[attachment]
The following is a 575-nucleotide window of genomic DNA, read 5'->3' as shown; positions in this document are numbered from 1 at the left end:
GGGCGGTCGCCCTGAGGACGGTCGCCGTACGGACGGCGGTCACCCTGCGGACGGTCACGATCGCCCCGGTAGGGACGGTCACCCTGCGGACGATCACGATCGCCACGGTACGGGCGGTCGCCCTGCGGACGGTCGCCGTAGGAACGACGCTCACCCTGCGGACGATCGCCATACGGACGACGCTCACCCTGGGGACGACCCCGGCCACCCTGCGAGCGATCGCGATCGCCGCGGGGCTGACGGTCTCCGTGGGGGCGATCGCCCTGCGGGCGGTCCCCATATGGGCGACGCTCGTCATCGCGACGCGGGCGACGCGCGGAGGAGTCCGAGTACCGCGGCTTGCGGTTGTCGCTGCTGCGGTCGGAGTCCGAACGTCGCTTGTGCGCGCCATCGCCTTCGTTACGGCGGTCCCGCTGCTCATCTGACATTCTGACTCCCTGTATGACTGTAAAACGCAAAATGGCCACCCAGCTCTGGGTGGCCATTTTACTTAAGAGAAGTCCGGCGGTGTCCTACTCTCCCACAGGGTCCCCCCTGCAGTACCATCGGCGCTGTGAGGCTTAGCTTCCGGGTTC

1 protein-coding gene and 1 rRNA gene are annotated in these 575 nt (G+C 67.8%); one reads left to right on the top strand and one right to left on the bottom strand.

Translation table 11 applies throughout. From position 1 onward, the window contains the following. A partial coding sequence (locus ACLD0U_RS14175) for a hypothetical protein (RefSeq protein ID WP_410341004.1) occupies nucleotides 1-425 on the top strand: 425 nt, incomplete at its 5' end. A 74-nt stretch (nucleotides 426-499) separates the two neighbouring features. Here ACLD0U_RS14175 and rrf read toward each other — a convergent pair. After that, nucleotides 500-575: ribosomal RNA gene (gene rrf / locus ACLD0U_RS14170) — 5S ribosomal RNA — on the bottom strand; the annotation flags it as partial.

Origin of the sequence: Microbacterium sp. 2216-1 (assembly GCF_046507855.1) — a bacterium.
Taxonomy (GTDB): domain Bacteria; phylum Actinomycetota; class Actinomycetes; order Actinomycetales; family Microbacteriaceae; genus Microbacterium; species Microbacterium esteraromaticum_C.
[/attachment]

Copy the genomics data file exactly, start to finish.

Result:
The following is a 575-nucleotide window of genomic DNA, read 5'->3' as shown; positions in this document are numbered from 1 at the left end:
GGGCGGTCGCCCTGAGGACGGTCGCCGTACGGACGGCGGTCACCCTGCGGACGGTCACGATCGCCCCGGTAGGGACGGTCACCCTGCGGACGATCACGATCGCCACGGTACGGGCGGTCGCCCTGCGGACGGTCGCCGTAGGAACGACGCTCACCCTGCGGACGATCGCCATACGGACGACGCTCACCCTGGGGACGACCCCGGCCACCCTGCGAGCGATCGCGATCGCCGCGGGGCTGACGGTCTCCGTGGGGGCGATCGCCCTGCGGGCGGTCCCCATATGGGCGACGCTCGTCATCGCGACGCGGGCGACGCGCGGAGGAGTCCGAGTACCGCGGCTTGCGGTTGTCGCTGCTGCGGTCGGAGTCCGAACGTCGCTTGTGCGCGCCATCGCCTTCGTTACGGCGGTCCCGCTGCTCATCTGACATTCTGACTCCCTGTATGACTGTAAAACGCAAAATGGCCACCCAGCTCTGGGTGGCCATTTTACTTAAGAGAAGTCCGGCGGTGTCCTACTCTCCCACAGGGTCCCCCCTGCAGTACCATCGGCGCTGTGAGGCTTAGCTTCCGGGTTC

1 protein-coding gene and 1 rRNA gene are annotated in these 575 nt (G+C 67.8%); one reads left to right on the top strand and one right to left on the bottom strand.

Translation table 11 applies throughout. From position 1 onward, the window contains the following. A partial coding sequence (locus ACLD0U_RS14175) for a hypothetical protein (RefSeq protein ID WP_410341004.1) occupies nucleotides 1-425 on the top strand: 425 nt, incomplete at its 5' end. A 74-nt stretch (nucleotides 426-499) separates the two neighbouring features. Here ACLD0U_RS14175 and rrf read toward each other — a convergent pair. After that, nucleotides 500-575: ribosomal RNA gene (gene rrf / locus ACLD0U_RS14170) — 5S ribosomal RNA — on the bottom strand; the annotation flags it as partial.

Origin of the sequence: Microbacterium sp. 2216-1 (assembly GCF_046507855.1) — a bacterium.
Taxonomy (GTDB): domain Bacteria; phylum Actinomycetota; class Actinomycetes; order Actinomycetales; family Microbacteriaceae; genus Microbacterium; species Microbacterium esteraromaticum_C.